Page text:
The system recognizes hand gestures to extend computer input to the keyboard.


credit: CC0 Public Domain

Researchers are developing a new technology that uses hand gestures to perform commands on a computer.

The prototype, dubbed “TypeLike”, works via a simple laptop webcam with a simple affixed mirror. The program recognizes the user’s hands on or near the keyboard and prompts operations based on different hand positions.

For example, a user can place their right hand with their thumb next to the keyboard, and the program will recognize this as a volume boost signal. Different gestures and different combinations of gestures can be programmed to perform a variety of operations.

Innovation in the field of human-computer interaction aims to make the user experience faster and easier with less need for keyboard shortcuts or working with a mouse and trackpad.

“It started with a simple idea about new ways to use a webcam,” said Nalin Chhibber, a recent master’s graduate from the University of Waterloo’s Chariton School of Computer Science. “The webcam is pointed at your face, but most conversations that happen on a computer are around your hands. So we thought, what can we do if a webcam can pick up on hand gestures?”

Credit: ACM’s Proceedings on Human-Computer Interaction (2021). DOI: 10.1145/3486952

Early insights led to the development of a small mechanical attachment that redirected the webcam downwards toward the hands. The team then created a software program that was able to understand different hand gestures under variable conditions and for different users. The team used machine learning techniques to train the TypeLike program.

“It’s a neural network, so you need to show an algorithmic example of what you’re trying to detect,” said Fabrice Matulik, senior researcher at Preferred Networks Inc. and a former postdoctoral researcher at Waterloo. “Some people make gestures a little bit different, and hands vary in size, so you have to collect a lot of data from different people with different lighting conditions.”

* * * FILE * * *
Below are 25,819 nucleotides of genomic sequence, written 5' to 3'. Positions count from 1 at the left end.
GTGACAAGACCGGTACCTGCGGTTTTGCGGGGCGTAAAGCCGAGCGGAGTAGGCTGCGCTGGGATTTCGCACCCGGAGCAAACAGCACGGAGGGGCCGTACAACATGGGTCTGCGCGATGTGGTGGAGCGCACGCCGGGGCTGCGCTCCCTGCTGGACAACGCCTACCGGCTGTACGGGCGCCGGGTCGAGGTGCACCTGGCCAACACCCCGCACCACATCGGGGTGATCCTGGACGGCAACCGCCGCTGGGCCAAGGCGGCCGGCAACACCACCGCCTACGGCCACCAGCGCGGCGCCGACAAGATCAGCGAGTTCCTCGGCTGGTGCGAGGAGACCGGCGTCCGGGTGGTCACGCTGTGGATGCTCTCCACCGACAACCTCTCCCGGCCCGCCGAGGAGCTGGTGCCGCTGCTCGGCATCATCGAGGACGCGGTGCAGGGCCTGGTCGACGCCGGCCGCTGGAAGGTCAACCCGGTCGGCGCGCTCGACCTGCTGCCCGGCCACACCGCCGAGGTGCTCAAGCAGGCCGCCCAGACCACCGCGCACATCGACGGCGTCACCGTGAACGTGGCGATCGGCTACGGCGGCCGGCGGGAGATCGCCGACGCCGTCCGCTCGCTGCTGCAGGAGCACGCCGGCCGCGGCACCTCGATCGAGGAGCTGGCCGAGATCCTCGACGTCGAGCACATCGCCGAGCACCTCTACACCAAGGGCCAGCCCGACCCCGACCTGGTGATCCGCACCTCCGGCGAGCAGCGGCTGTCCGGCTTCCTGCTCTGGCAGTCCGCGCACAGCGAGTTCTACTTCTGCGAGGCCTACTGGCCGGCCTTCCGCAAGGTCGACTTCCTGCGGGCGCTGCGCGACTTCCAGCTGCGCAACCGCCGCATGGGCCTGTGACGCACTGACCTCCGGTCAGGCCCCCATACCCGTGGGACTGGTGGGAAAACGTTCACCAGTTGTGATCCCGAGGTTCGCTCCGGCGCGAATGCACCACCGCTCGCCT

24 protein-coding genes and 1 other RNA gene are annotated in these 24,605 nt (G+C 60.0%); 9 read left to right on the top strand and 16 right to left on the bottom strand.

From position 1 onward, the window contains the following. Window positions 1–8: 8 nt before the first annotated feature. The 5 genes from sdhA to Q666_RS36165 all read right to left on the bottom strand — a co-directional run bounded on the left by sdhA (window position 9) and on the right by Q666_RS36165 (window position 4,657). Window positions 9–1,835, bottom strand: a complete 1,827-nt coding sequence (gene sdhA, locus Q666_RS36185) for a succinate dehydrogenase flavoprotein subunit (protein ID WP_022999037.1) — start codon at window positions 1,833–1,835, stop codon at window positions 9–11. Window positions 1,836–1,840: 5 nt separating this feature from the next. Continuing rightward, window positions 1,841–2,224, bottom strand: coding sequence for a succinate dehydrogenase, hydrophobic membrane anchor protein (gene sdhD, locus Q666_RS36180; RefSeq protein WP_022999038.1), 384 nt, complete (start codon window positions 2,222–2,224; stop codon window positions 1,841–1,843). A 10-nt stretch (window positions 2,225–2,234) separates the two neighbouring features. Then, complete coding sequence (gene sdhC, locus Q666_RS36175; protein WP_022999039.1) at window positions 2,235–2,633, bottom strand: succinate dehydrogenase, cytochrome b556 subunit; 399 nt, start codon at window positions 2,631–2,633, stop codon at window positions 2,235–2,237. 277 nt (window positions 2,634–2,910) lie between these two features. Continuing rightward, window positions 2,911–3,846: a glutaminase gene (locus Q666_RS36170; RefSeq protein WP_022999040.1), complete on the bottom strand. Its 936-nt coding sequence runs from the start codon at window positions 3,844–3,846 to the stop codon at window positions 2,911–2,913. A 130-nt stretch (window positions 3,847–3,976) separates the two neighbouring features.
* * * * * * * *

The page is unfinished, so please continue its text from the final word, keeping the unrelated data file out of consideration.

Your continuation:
The team recorded a database of hand gestures with dozens of research volunteers. To help the team understand how to make the program as functional and versatile as possible, volunteers also conducted tests and surveys.

“We’re always ready to make things that people can easily use,” said Daniel Vogel, an associate professor of computer science at Waterloo. “People see something like typealike, or other new technology in the field of human-computer interaction, and they say it makes sense. That’s what we want. We want to make technology that’s intuitive and straightforward, but Sometimes it takes a lot of complicated research and sophisticated software to do this.”

Researchers say there are more applications for typealike programs in virtual reality where it could eliminate the need for hand-held controllers.

The study, authored by Chhibber, Matulik, Vogel and team member Hemant Bhaskar Surale, TypeLike: Near-keyboard hand posture for extended laptop interaction, was recently published in the journal Proceedings of Whose ACM Human Computer Interaction,

Simple, accurate and efficient: improving the way computers recognize hand gestures

more information:
Nalin Chhibber et al, Typalike, ACM’s Proceedings on Human-Computer Interaction (2021). DOI: 10.1145/3486952

Provided by University of Waterloo

Citation: System recognizes hand gestures to extend computer input on a keyboard (2022, January 5) Retrieved on 30 March 2022 from Gone

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